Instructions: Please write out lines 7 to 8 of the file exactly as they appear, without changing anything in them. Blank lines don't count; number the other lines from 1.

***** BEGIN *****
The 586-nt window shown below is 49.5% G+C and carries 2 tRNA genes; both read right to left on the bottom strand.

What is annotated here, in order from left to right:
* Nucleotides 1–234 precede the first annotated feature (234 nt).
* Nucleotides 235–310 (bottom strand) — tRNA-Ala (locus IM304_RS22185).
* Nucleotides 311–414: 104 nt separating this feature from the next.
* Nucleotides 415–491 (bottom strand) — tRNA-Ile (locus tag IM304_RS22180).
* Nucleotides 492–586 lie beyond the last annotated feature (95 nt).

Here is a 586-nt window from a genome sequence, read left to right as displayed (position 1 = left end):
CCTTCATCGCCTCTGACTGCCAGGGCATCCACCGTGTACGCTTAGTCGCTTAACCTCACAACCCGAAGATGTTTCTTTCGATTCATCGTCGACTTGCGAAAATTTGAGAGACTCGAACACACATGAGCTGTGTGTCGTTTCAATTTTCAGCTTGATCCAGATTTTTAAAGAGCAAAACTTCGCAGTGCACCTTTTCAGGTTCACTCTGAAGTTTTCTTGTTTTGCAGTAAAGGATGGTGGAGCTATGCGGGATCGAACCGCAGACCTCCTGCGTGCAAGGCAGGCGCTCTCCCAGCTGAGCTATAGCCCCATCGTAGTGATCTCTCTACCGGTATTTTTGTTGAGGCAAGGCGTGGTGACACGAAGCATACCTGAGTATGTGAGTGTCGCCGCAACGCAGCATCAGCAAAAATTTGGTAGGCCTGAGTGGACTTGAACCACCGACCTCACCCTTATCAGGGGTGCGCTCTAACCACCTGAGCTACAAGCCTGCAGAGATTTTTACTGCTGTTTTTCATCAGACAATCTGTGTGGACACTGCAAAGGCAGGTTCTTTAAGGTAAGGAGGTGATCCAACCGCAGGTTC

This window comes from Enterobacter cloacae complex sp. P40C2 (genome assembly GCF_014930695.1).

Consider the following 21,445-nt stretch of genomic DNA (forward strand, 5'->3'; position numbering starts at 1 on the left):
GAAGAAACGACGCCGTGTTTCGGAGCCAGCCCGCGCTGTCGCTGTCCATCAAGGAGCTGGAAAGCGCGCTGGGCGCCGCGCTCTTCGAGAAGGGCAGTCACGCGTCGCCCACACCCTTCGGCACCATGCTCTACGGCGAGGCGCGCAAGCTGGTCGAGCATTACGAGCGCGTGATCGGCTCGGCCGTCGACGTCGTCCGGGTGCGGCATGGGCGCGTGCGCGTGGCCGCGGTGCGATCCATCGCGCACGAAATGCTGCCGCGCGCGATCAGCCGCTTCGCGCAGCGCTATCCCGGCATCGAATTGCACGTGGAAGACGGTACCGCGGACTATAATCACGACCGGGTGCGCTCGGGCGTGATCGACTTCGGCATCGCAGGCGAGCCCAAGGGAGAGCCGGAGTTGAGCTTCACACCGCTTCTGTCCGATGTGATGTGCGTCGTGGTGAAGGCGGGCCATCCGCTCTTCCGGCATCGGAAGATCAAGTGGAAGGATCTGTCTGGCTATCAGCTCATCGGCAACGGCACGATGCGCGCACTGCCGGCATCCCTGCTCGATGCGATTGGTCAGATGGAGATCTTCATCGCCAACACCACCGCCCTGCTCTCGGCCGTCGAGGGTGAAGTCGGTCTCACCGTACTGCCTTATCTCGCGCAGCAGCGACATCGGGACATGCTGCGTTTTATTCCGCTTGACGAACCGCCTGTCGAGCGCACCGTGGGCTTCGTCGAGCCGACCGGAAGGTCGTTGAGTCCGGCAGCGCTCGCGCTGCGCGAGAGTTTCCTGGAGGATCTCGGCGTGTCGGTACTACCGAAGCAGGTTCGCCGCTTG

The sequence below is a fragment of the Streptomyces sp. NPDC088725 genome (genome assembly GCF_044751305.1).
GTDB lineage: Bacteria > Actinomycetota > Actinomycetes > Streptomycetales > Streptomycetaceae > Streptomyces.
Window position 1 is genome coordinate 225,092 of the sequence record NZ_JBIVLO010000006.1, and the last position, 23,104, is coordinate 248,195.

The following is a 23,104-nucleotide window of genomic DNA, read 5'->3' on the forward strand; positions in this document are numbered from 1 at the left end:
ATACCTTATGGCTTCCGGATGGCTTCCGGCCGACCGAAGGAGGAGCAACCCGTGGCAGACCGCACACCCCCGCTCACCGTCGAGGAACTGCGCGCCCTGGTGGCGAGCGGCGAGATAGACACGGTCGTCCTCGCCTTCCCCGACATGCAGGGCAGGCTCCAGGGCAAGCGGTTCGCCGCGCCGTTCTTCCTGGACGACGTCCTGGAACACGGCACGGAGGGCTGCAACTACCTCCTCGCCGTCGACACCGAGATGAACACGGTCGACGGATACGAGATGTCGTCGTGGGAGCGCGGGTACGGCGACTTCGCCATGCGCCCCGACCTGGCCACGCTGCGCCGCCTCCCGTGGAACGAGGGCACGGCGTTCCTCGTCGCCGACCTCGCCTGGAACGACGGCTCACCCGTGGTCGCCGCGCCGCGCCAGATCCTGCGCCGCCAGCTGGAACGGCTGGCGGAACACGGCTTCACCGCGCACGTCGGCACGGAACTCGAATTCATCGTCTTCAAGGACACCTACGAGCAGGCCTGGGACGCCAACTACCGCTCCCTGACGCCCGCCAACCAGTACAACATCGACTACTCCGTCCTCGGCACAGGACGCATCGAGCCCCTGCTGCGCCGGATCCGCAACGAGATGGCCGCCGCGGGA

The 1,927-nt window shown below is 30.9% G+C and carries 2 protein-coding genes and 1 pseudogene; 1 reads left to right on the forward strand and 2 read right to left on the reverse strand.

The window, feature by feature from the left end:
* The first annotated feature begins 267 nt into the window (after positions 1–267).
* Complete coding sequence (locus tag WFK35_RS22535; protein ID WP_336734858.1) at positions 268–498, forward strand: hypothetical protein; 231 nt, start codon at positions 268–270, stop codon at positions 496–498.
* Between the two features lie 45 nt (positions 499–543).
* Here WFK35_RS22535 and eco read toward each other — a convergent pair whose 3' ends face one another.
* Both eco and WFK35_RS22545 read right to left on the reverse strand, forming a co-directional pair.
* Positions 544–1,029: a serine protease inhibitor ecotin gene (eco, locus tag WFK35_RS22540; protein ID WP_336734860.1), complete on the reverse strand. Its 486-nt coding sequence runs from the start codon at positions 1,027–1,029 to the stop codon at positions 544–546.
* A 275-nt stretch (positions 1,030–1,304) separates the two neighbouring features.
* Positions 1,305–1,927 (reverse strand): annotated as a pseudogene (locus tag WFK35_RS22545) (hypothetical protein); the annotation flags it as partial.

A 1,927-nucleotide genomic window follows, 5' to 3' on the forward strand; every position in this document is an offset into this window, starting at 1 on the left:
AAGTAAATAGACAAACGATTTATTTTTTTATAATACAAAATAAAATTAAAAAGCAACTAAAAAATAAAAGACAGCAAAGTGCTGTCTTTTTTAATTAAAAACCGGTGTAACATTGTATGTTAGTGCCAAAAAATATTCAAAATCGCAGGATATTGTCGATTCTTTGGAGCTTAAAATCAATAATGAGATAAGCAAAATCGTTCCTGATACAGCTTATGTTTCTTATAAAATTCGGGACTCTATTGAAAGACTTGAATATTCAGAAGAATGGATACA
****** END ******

* Nucleotides 492–586 lie beyond the last annotated feature (95 nt).

Here is a 586-nt window from a genome sequence, read left to right as displayed (position 1 = left end):